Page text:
Royal Roads University unveiled a new food garden designed to serve as both a learning lab for students and a sustainable food production hub for the greater Colwood community.
The project, expected to cost around $500,000 over two years, is the return of food-producing gardens to the area. The original Dunsmuir estate had a kitchen garden, dating back more than a century.
“By reimagining what was once the Dunsmuir’s kitchen garden into becoming a community food production hub, we are creating an edible landscape,” said Royal Roads president and vice-chancellor Philip Steenkamp. “We are converting an underused 5.26-acre plot into a garden producing an abundance of organic vegetables, fruit, honey and herbs.”
On Wednesday (April 13), a planting ceremony was held in the first section of row crop beds named the Giving Garden. It will feature nutrient-dense crops destined for donation to local food banks and community organizations, with the edges planted with pollinator-attracting plants.
The area will eventually grow to include fruit and nut trees, a root cellar, a farm stand, an Indigenous edible and medicinal garden, and a Chinese farmer memorial to commemorate the farmers and gardeners who worked the historic Dunsmuir gardens.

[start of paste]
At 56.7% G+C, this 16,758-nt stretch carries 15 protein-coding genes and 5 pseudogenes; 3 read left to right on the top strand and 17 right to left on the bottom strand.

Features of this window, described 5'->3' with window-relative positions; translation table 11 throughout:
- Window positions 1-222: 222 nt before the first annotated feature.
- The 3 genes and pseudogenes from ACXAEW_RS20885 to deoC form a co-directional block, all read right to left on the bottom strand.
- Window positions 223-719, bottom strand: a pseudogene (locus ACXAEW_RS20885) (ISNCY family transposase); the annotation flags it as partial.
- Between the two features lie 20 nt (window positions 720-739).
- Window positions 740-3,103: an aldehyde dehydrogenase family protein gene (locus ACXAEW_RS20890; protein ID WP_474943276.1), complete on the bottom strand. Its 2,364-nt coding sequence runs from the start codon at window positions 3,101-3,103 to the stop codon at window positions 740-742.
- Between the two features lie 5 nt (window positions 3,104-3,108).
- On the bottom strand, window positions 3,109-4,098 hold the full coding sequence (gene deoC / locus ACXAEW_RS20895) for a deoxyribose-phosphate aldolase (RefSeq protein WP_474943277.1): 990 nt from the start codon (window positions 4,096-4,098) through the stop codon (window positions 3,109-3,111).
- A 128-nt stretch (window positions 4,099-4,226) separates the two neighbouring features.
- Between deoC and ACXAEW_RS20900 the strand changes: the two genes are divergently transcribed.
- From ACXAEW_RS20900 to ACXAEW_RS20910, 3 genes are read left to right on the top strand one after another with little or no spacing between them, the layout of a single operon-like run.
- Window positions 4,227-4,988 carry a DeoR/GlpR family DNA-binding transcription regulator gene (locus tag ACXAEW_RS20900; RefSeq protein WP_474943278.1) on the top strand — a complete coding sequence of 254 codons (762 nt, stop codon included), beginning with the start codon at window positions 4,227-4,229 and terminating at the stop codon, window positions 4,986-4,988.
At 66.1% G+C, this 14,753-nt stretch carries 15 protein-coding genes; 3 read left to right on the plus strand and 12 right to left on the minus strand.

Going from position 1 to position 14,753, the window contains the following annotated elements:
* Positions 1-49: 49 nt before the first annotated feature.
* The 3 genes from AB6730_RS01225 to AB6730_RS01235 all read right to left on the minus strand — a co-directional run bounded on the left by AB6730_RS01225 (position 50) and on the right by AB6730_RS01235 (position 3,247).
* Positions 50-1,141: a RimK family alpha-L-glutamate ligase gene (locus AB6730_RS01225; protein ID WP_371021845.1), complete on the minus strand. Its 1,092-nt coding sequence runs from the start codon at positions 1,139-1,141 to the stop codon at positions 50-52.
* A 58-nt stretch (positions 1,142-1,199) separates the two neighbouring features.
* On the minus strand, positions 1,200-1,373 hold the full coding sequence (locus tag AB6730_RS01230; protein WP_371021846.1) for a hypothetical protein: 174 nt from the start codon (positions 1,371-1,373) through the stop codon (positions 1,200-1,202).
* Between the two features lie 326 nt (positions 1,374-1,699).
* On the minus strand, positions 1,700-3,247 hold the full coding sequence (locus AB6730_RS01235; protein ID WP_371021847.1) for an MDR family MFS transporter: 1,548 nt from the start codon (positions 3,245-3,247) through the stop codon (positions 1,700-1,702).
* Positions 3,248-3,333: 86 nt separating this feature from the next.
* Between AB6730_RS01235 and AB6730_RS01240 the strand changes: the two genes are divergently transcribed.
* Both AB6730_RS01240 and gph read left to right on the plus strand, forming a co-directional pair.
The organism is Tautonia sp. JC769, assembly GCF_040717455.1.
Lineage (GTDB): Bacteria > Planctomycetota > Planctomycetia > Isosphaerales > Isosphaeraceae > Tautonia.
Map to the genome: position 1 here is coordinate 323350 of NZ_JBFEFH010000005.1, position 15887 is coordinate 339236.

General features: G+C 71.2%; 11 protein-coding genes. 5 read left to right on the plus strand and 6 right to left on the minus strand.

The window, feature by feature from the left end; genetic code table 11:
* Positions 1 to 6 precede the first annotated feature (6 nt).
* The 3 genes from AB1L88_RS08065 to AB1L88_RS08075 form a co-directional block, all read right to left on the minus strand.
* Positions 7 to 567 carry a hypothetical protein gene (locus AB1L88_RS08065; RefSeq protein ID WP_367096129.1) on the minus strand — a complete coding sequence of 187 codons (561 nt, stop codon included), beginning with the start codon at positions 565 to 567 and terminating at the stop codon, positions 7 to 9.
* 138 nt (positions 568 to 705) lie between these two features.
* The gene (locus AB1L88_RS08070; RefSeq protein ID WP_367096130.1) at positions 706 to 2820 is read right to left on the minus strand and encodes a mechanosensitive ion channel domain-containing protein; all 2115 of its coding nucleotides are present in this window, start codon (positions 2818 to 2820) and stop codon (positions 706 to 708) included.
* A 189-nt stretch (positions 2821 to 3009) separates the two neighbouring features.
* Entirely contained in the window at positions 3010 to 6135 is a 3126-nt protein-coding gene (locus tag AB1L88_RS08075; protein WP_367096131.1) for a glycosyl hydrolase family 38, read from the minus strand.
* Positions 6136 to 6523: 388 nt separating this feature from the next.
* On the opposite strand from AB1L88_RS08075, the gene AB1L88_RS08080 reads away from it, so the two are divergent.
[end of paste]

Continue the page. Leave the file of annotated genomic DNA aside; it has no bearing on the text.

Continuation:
“I just think food and food security is so important right now,” said Steenkamp. “Over the last few years we have seen disruptions in our supply chain, we have seen food prices go up, and I think it is important that we grow food locally, that we grow food close to home so we provide for some of our own needs but also so we can address the food insecurity we know exists within our community.”
The first garden harvest is expected later this summer and will feature squash, collard greens, edible flowers, and more.
“I think we can produce hundreds of pounds of produce here, and it is just the first part of a larger project. I have no doubt we are going to be getting a big harvest out of this garden,” said Solara Goldwyn, food systems manager for the kitchen garden.
The garden unveiling ceremony also served as the launch for this year’s Vision in Bloom fundraising campaign, which has a goal of $250,000. The funds raised through donations will be used to restore, reimagine and sustain the university’s sprawling green spaces.
In addition to the new kitchen garden, the funds will be used for ongoing projects to expand the Japanese Gardens, restore the original greenhouse from the Dunsmuir era, expand the existing apiary, and support the Legacy and Bench Program.
Donations to the campaign can be made online at rruinbloom.ca.